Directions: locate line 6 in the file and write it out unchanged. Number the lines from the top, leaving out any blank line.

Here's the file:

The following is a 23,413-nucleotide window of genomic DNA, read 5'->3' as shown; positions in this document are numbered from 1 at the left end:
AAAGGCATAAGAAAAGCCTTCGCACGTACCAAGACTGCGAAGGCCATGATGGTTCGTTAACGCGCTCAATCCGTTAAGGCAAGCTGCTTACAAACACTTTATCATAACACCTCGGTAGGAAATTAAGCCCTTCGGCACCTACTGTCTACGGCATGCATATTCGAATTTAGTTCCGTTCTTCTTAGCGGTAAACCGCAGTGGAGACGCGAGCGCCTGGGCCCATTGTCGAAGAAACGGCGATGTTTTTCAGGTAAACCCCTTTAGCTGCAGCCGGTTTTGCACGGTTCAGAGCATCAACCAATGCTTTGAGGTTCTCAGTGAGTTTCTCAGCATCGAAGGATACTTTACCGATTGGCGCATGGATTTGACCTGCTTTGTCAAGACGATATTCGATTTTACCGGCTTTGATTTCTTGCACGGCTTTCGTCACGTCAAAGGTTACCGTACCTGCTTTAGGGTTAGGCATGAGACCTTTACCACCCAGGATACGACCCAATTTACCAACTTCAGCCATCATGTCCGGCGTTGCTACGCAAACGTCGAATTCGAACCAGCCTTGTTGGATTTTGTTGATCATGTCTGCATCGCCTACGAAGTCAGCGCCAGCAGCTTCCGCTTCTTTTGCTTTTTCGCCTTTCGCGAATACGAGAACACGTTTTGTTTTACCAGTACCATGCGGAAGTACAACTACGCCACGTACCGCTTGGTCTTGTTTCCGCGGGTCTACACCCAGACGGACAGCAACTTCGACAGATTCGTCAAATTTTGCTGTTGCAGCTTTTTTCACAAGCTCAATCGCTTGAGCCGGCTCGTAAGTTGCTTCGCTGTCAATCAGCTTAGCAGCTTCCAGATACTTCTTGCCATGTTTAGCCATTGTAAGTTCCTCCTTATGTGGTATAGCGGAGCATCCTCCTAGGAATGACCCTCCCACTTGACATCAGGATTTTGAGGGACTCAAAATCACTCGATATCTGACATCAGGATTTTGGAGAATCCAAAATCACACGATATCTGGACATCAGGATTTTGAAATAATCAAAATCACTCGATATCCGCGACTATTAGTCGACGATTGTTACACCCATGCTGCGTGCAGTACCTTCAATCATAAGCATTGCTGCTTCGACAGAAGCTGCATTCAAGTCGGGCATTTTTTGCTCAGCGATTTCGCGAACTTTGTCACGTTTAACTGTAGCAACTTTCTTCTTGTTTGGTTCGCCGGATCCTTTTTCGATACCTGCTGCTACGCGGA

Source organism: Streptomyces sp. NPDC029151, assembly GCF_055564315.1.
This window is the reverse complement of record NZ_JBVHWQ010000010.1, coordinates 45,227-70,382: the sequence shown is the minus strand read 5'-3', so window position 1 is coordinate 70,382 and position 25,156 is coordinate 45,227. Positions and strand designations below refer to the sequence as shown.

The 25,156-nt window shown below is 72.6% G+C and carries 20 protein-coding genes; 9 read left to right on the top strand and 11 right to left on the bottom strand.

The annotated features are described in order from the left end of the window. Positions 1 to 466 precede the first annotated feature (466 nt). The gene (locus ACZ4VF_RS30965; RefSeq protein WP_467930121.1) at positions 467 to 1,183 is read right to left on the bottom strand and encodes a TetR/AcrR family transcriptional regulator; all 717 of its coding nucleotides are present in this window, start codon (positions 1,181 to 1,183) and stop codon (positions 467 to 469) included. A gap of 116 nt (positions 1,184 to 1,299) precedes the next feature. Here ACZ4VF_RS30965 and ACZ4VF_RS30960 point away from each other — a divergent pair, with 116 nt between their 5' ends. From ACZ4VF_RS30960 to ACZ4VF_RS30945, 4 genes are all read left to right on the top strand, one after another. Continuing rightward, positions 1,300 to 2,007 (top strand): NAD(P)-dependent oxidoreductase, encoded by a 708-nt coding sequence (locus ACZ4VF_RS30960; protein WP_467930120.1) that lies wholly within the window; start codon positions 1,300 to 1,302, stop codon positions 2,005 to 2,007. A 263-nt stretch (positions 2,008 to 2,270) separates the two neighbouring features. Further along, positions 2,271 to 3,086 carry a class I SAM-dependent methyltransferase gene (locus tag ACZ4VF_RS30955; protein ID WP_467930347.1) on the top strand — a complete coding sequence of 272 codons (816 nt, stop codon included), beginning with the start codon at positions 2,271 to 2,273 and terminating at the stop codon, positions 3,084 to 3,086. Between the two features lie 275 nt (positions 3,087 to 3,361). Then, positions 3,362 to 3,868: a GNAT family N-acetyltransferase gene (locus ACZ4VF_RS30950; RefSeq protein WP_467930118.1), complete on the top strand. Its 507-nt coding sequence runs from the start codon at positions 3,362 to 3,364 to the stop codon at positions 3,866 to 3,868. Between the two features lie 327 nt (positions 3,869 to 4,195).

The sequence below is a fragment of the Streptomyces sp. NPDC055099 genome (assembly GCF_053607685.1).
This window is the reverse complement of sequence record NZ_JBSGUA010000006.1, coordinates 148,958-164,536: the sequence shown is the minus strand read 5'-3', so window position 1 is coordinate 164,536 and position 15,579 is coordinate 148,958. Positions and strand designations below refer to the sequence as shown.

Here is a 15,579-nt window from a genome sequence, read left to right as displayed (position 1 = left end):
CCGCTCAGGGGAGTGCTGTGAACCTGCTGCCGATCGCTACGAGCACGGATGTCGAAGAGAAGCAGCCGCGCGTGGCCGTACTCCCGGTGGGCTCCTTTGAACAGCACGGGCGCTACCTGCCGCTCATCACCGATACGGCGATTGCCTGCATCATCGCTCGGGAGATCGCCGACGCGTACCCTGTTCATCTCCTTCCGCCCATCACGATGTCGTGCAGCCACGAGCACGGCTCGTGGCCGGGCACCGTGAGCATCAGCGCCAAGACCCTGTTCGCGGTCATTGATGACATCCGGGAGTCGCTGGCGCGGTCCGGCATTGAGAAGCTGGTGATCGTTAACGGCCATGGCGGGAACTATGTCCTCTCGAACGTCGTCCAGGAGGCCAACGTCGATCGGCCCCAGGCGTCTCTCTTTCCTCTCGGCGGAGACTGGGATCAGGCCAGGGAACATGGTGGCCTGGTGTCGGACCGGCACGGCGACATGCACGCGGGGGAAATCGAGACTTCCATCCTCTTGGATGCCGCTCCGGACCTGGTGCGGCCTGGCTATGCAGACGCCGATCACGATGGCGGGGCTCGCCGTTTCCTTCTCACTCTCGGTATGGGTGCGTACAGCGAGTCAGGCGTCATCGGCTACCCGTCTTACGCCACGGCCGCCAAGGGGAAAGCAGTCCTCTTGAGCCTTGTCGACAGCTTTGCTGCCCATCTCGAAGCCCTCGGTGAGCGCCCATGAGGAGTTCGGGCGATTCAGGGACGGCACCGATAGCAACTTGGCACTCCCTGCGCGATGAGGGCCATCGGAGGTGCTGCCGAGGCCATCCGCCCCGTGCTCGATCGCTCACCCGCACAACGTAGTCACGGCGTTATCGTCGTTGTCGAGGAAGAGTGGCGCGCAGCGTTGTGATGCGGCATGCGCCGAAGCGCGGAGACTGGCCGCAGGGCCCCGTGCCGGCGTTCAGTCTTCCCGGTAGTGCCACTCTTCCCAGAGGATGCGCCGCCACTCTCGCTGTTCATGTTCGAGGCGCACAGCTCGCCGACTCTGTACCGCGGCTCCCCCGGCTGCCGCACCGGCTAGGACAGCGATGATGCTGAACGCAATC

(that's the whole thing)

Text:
The annotated features are described in order from the left end of the window. Positions 1 to 466 precede the first annotated feature (466 nt). The gene (locus ACZ4VF_RS30965; RefSeq protein WP_467930121.1) at positions 467 to 1,183 is read right to left on the bottom strand and encodes a TetR/AcrR family transcriptional regulator; all 717 of its coding nucleotides are present in this window, start codon (positions 1,181 to 1,183) and stop codon (positions 467 to 469) included. A gap of 116 nt (positions 1,184 to 1,299) precedes the next feature. Here ACZ4VF_RS30965 and ACZ4VF_RS30960 point away from each other — a divergent pair, with 116 nt between their 5' ends. From ACZ4VF_RS30960 to ACZ4VF_RS30945, 4 genes are all read left to right on the top strand, one after another. Continuing rightward, positions 1,300 to 2,007 (top strand): NAD(P)-dependent oxidoreductase, encoded by a 708-nt coding sequence (locus ACZ4VF_RS30960; protein WP_467930120.1) that lies wholly within the window; start codon positions 1,300 to 1,302, stop codon positions 2,005 to 2,007. A 263-nt stretch (positions 2,008 to 2,270) separates the two neighbouring features. Further along, positions 2,271 to 3,086 carry a class I SAM-dependent methyltransferase gene (locus tag ACZ4VF_RS30955; protein ID WP_467930347.1) on the top strand — a complete coding sequence of 272 codons (816 nt, stop codon included), beginning with the start codon at positions 2,271 to 2,273 and terminating at the stop codon, positions 3,084 to 3,086. Between the two features lie 275 nt (positions 3,087 to 3,361). Then, positions 3,362 to 3,868: a GNAT family N-acetyltransferase gene (locus ACZ4VF_RS30950; RefSeq protein WP_467930118.1), complete on the top strand. Its 507-nt coding sequence runs from the start codon at positions 3,362 to 3,364 to the stop codon at positions 3,866 to 3,868. Between the two features lie 327 nt (positions 3,869 to 4,195).